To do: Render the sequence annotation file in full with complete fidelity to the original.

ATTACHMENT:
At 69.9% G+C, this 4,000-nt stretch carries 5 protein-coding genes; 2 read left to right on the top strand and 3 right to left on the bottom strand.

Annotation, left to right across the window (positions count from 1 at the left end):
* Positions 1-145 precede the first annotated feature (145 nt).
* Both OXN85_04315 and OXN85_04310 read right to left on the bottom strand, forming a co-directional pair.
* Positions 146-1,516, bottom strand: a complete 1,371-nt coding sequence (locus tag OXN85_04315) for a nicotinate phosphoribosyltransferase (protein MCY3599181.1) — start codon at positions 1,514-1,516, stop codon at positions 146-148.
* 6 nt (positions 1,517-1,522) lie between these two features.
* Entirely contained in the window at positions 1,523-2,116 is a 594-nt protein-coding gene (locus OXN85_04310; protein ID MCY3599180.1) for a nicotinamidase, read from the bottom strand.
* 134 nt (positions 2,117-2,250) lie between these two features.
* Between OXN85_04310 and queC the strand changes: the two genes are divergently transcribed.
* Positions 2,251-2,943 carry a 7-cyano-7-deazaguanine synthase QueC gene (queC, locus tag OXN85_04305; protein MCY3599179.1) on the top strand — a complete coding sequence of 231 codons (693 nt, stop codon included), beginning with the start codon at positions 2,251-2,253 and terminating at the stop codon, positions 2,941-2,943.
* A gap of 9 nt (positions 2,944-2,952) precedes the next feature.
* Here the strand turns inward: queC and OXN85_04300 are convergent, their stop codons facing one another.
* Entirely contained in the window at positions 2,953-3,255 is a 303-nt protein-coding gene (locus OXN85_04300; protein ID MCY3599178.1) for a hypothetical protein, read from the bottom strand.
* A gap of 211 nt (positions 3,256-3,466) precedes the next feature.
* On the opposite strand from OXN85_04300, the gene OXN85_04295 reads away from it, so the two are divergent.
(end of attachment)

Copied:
At 69.9% G+C, this 4,000-nt stretch carries 5 protein-coding genes; 2 read left to right on the top strand and 3 right to left on the bottom strand.

Annotation, left to right across the window (positions count from 1 at the left end):
* Positions 1-145 precede the first annotated feature (145 nt).
* Both OXN85_04315 and OXN85_04310 read right to left on the bottom strand, forming a co-directional pair.
* Positions 146-1,516, bottom strand: a complete 1,371-nt coding sequence (locus tag OXN85_04315) for a nicotinate phosphoribosyltransferase (protein MCY3599181.1) — start codon at positions 1,514-1,516, stop codon at positions 146-148.
* 6 nt (positions 1,517-1,522) lie between these two features.
* Entirely contained in the window at positions 1,523-2,116 is a 594-nt protein-coding gene (locus OXN85_04310; protein ID MCY3599180.1) for a nicotinamidase, read from the bottom strand.
* 134 nt (positions 2,117-2,250) lie between these two features.
* Between OXN85_04310 and queC the strand changes: the two genes are divergently transcribed.
* Positions 2,251-2,943 carry a 7-cyano-7-deazaguanine synthase QueC gene (queC, locus tag OXN85_04305; protein MCY3599179.1) on the top strand — a complete coding sequence of 231 codons (693 nt, stop codon included), beginning with the start codon at positions 2,251-2,253 and terminating at the stop codon, positions 2,941-2,943.
* A gap of 9 nt (positions 2,944-2,952) precedes the next feature.
* Here the strand turns inward: queC and OXN85_04300 are convergent, their stop codons facing one another.
* Entirely contained in the window at positions 2,953-3,255 is a 303-nt protein-coding gene (locus OXN85_04300; protein ID MCY3599178.1) for a hypothetical protein, read from the bottom strand.
* A gap of 211 nt (positions 3,256-3,466) precedes the next feature.
* On the opposite strand from OXN85_04300, the gene OXN85_04295 reads away from it, so the two are divergent.